Wall Street expects Spotify to lose 31 cents per share on revenue of $1.14 billion. This will be the company’s first earnings report as a public issue.

What to Watch: Some analysts, citing (among other things) competitive pressure from Apple Music, believe Spotify shares could fall following its earnings report. This is because, aside from Amazon’s (AMZN) Alexa-powered music service, there’s also Google’s (GOOG , GOOGL) YouTube, which boasts a subscriber base of 70 million. And to say nothing about Pandora (P), which has undertaken an organizational restructuring aimed at strengthening its finances and growth position.

Can Spotify overcome these threats? Working to its advantage, the company — fresh off its highly-anticipated IPO — is already cash flow positive, growing rapidly and has the ability to scale globally. Not to mention, the Swedish-based company, which boasts 159 million monthly active users, has some 71 million subscribers who are currently paying for its premium service package, giving it ample time to figure things out.

Tesla (TSLA) - Reports after the close, Wednesday, May 2.

Wall Street expects Tesla to lose $3.28 per share on revenue of $3.31 billion. This compares to the year-ago quarter when its loss came to $1.33 per share on revenue of $2.7 billion.

What to Watch: Prolonged worries about the company’s cash position and struggles with Model 3 production will be the main topics on the conference call. Citing an internal email, last week Bloomberg reported that the company is pushing for Model 3 production to ramp up to 6,000 cars per week by the end of June. That’s an aggressive target, given that Tesla was previously targeting 5,000 Model 3 units by the end of the second quarter. If Tesla is able to achieve its production goals without pushing back Model 3 target and deliveries again, the stock will take off.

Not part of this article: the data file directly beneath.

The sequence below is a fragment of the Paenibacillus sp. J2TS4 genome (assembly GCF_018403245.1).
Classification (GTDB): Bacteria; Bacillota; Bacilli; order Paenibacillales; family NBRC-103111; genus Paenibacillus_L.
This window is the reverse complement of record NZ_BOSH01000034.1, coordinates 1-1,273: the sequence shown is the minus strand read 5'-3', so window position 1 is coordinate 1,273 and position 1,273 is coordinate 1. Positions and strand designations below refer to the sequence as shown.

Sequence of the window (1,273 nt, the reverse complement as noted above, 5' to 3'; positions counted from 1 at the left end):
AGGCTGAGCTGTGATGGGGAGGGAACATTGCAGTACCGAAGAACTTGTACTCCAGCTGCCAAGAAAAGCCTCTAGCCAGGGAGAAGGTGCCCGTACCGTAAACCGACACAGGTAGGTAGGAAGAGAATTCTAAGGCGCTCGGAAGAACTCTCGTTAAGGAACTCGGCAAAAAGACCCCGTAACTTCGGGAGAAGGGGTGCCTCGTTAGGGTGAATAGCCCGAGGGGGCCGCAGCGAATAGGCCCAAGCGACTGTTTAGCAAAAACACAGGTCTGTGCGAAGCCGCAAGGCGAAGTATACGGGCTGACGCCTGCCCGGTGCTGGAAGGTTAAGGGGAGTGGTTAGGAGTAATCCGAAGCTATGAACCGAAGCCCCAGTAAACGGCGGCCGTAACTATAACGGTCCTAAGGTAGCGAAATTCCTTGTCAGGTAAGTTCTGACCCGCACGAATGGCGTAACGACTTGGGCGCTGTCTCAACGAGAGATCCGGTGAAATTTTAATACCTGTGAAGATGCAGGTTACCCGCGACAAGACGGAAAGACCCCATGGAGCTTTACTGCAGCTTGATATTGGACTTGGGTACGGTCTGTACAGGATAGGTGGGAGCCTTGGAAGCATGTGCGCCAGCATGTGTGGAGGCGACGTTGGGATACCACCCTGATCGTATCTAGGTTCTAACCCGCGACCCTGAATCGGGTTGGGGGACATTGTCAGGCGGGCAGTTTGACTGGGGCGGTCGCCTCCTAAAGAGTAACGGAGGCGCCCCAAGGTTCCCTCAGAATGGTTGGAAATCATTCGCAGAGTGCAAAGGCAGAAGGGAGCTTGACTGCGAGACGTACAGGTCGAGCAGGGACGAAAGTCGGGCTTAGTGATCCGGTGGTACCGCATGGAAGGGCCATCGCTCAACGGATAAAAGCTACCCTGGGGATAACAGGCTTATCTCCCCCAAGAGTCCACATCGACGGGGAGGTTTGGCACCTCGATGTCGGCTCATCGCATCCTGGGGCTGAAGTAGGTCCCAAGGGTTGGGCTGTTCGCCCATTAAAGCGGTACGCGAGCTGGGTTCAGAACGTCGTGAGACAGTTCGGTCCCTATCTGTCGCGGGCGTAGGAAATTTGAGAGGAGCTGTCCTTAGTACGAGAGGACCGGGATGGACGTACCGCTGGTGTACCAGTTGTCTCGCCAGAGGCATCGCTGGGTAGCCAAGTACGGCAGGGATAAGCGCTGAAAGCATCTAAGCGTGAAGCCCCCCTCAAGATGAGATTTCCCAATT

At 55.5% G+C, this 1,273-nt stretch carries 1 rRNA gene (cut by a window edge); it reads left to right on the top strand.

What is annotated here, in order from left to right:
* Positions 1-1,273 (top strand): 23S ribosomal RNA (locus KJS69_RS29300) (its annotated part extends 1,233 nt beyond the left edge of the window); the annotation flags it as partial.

The views and opinions expressed herein are the views and opinions of the author and do not necessarily reflect those of Nasdaq, Inc.


The views and opinions expressed herein are the views and opinions of the author and do not necessarily reflect those of Nasdaq, Inc.

Richard Saintvilus

After having spent 20 years in the IT industry serving in various roles from system administration to network engineer, Richard Saintvilus became a finance writer, covering the investor's view on the premise that everyone deserves a level playing field. His background as an engineer with strong analytical skills helps him provide actionable insights to investors. Saintvilus is a Warren Buffett disciple who bases his investment decisions on the quality of a company's management, its growth prospects, return on equity and other metrics, including price-to-earnings ratios. He employs conservative strategies to increase capital, while keeping a watchful eye on macro-economic events to mitigate downside risk. Saintvilus' work has been featured on CNBC, Yahoo! Finance, MSN Money, Forbes, Motley Fool and numerous other outlets. You can follow him on Twitter at @Richard_STv.